SHOSTAKOVICH: Cello Concerto No. 1 in E-flat Major, Op. 107; Cello Sonata in D Minor, Op. 40 – Han-Na Chang, cello/ London Symphony Orchestra/ Antonio Pappano, piano and conductor – EMI Classics

by | Jan 26, 2006 | Classical CD Reviews | 0 comments

SHOSTAKOVICH: Cello Concerto No. 1 in E-flat Major, Op. 107; Cello Sonata in D Minor, Op. 40 – Han-Na Chang, cello/ London Symphony Orchestra/ Antonio Pappano, piano and conductor – EMI Classics 0946 3 32422 2,  57:08 ***:

Sleek and virile renditions of Shostakovich cello staples, recorded 12 June 2005 by young virtuoso Han-Na Chang and the ever-active Antonio Pappano. The E-flat Concerto, conceived 1959, permits Chang to show off her alternately robust and suavely poignant tone and technique, and Pappano’s orchestral contribution is equally animated. Like Schumann, Shostakovich uses personal and political anagrams to tighten the structure of his piece, all along making bitter, ironic passes at contemporary politics. The A Minor second movement, Moderato, floats in space, a haunted meditation.  It becomes quite agitated, rising to a big chord for cello and bass drum, then eerie harmonics and pipings from the winds and battery.

If the First Violin Concerto has a cadenza movement created for David Oistrakh, the First Cello Concerto has a cadenza movement originally tailored to the lyrical and muscular efforts of Mstislav Rostropovich. Chang demonstrates a hefty arsenal of effects, from a soft diminuendo to a resounding thump of a pizzicato. Her acceleration of the tempo, using the opening martial motif, explodes into the G Minor quirky dance of the finale.  Boisterous and earthy, the movement features rough tympanic sections and descending woodwinds, flute and horn, which might be maenads. The D-S-C-H monogram assumes all kinds of weird shapes, akin to Berlioz’ idee fixe, and the entire onrushing gallop comes to a dramatic conclusion.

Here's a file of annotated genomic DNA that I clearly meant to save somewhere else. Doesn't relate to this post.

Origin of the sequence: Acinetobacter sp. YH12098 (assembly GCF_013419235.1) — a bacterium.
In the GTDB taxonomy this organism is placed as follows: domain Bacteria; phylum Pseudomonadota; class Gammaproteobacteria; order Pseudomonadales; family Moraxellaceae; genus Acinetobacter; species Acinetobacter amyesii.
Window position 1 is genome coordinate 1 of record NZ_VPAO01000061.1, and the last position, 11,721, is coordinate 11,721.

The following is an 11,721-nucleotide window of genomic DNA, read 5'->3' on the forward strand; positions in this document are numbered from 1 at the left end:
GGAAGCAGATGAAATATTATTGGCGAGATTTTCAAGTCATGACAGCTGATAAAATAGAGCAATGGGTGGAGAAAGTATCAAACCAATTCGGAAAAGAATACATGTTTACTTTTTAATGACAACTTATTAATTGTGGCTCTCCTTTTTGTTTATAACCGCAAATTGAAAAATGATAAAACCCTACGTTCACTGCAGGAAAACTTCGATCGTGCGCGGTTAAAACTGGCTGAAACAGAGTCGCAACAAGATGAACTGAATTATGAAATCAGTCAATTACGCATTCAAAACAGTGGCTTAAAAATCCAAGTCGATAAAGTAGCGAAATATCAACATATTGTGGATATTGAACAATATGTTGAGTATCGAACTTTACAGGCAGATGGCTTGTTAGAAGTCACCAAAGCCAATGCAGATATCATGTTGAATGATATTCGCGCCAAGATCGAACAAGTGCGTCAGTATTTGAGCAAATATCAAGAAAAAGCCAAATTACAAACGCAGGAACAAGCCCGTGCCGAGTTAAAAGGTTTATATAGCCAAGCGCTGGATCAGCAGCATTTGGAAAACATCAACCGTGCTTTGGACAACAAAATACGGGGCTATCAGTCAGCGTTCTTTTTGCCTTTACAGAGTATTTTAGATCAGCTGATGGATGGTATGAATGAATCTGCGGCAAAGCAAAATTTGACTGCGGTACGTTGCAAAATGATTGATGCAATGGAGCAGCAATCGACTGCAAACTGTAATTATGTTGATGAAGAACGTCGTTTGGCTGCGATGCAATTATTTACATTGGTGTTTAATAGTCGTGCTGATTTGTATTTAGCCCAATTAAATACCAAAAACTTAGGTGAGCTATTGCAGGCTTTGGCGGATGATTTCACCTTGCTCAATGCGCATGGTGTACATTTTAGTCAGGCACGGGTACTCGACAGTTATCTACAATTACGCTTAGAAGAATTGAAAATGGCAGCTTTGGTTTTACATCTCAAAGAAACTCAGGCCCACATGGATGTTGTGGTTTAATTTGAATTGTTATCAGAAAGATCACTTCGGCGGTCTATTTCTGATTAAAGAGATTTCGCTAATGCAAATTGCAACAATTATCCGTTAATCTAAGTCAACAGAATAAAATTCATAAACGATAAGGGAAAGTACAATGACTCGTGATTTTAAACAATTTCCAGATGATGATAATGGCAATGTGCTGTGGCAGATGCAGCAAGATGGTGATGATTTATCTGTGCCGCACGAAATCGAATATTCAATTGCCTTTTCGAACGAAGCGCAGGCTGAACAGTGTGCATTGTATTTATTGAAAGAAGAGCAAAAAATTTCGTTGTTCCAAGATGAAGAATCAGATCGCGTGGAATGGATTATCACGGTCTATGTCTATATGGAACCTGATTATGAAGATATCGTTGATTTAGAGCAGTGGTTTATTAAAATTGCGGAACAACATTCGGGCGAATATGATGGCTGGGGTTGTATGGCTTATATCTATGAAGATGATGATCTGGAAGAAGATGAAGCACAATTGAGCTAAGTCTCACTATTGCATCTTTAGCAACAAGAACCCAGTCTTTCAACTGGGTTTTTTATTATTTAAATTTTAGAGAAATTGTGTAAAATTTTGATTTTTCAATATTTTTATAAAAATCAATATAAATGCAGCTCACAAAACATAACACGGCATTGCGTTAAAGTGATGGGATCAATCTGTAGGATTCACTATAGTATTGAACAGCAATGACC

A softer impetus opens the 1934 D Minor Sonata, at least its demure, chaste persona until it sheds its polite skin to frolic, inviting the circus in. When the cello does sing, the emotion is quite sincere. The martial forces intrude on the spiritual privacy, and the piano part argues for the diversity of Pappano’s musicianship. The Scherzo in A Minor whirls and sways on its glissandi legs as if it had imbibed too much vodka. Kudos to balance engineer Jonathan Allen in all this. Chang gives us plenty of Russian melancholy in the Largo, only to burst forth in gavotte-like last movement, with its blistering sequences of anguished runs for both instruments. Very stylish and agile playing throughout, certainly indicative of a pair of major talents.

–Gary Lemco

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